A city of ancient fortresses, bombed out buildings and graffiti art, Belgrade is a patchwork of different moments in its conflict-ridden history
The best-kept secret about Belgrade is its most famous, but little known son, Nikola Tesla – yes, that Tesla. The car was named after the inventor whose discoveries have been life changing, like the induction motor, licensed by Westinghouse, and his alternating current (AC) electric power system. He and Edison were rivals. So, the first stop in Serbia’s capitol city should be the Tesla Museum, where there are electrical demonstrations of Tesla’s disruptive technology, including a towering Tesla coil and radio-controlled boat. Tours run every hour.
History and military buffs are well looked after with a fortress in town, dating back to 3BC and a neighboring museum. Views overlook the Sava and Danube rivers. Locals like to compare the Cathedral of Saint Sava to Gaudi’s Sagrada Familia in Barcelona. It’s a bit of a stretch, certainly in scale, but Belgrade’s cathedral was constructed in the 1930s, and work has been ongoing, intermittently ever since. Serbia’s conflict-ridden history hasn’t helped, but it doesn’t detract from the spectacular domes and white marble exterior.
There’s lots to absorb just wandering the streets of the city … a landscape of bombed out buildings, some just hollow shells, awaiting makeovers as part of a façade renovation project due to start this year.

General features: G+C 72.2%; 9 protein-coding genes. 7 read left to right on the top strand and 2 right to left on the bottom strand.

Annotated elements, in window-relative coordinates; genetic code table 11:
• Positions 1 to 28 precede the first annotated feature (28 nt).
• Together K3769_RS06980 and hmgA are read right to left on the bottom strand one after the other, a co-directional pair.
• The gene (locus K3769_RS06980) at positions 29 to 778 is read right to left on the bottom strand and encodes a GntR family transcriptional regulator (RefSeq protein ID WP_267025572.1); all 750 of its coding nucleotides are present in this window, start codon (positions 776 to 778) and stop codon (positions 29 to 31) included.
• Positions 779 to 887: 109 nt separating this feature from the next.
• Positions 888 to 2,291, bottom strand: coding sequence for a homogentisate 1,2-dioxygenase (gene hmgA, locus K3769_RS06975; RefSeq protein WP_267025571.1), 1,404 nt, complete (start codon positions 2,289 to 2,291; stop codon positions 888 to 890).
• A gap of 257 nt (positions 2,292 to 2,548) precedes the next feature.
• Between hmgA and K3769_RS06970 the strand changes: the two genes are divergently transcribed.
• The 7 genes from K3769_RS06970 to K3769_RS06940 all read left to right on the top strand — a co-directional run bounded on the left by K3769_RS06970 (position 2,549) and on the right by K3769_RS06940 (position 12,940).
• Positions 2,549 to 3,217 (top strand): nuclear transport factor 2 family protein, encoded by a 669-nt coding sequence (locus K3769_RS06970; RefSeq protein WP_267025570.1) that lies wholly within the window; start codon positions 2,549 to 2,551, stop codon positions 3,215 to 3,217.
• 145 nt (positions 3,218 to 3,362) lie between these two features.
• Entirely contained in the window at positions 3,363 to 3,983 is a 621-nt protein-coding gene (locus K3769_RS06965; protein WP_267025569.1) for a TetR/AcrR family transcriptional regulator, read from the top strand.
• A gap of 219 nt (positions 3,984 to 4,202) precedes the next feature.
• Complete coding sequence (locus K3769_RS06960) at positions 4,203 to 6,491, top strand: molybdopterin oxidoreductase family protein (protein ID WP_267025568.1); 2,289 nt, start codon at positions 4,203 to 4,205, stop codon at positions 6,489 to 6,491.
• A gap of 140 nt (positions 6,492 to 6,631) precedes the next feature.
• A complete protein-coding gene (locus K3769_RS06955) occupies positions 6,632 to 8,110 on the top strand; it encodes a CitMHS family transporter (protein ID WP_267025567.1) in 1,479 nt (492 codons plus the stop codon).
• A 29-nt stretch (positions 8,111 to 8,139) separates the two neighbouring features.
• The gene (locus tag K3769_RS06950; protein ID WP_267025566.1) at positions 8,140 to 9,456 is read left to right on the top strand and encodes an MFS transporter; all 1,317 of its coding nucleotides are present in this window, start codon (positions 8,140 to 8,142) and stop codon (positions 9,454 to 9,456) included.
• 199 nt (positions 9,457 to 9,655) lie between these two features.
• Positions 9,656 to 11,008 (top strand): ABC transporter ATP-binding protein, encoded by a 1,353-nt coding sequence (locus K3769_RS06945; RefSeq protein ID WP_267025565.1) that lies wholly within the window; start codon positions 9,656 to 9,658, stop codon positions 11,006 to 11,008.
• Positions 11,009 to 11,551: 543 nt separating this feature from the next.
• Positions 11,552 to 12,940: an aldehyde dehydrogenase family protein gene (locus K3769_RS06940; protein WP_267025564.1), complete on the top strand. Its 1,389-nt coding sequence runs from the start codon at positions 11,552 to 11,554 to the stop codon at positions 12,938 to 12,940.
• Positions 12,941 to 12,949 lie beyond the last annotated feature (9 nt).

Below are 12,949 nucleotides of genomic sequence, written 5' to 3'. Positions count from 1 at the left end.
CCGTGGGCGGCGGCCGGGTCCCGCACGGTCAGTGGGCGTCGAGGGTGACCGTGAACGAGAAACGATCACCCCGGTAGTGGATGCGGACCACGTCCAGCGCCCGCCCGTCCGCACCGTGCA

And then there’s the graffiti art. Yes, it’s considered art, legitimately. Some of Belgrade’s graffiti artists have gone to backed by international art dealers. For me, the most interesting one seemed to be a metaphor. I stopped to ask two suited locals for directions. They were friendly and hospitable, and showed me the way. As we walked down to the waterfront, they spoke of a well-known apartment building in Belgrade that’s a metaphor for what’s holding Serbia back. During the economic downturn, the building work had already begun, they explained. In most places, the building work was abandoned to spend money on necessities, at least temporarily. Here, they said, local politicians pushed the project forward, and bought apartments for themselves in the prime real estate for a song, constructed by laborers forced to accept low wages because there were no other jobs.
The politicians, I’m told, still own the flats. And, as I walked past one of the many walls painted with thought-provoking art, one of them illustrated a man with a suit and necktie, and a disproportionately large head. His mouth, wide open, had tall, narrow apartment buildings for teeth. Just down the road, I passed a toyshop with Monopoly in the window. It was a Serbian version, named KAPITAL, which seemed fitting.
Unless you’re looking for heavy platters of pork, prepared six different ways, none of them healthy, steer clear of the traditional and tourist restaurants. There are a handful of “new cuisine” places embracing international food concepts, some using foie gras and truffle oil liberally (no complaints). Homa is one of these places. The all-white restaurant feels as though it could be in any major city, yet you’ll pay less than $50 for a tasting menu.
The bargain prices aren’t limited to Homa. Everything, it seems, is inexpensive here, making the other restaurants in Homa’s space well worth trying. The European press have been hyping Belgrade’s bar scene – making it out to be the new Ibiza – minus the sun and the sand. Belgrade is land-locked. Basta, in the city’s creative neighborhood, Savamala, is a good choice for its live jazz. There are also party boats on the Sava River, with DJs spinning Serbian and pop music.
The city is perfect for a weekend. It’s easy to get around on foot, and taxis are cheap. You can live like a prince, on a pauper’s budget. There isn’t much to buy in the way of take-homes, which makes it all the better. I’ve never bought so little, and come home with so much room in my suitcase.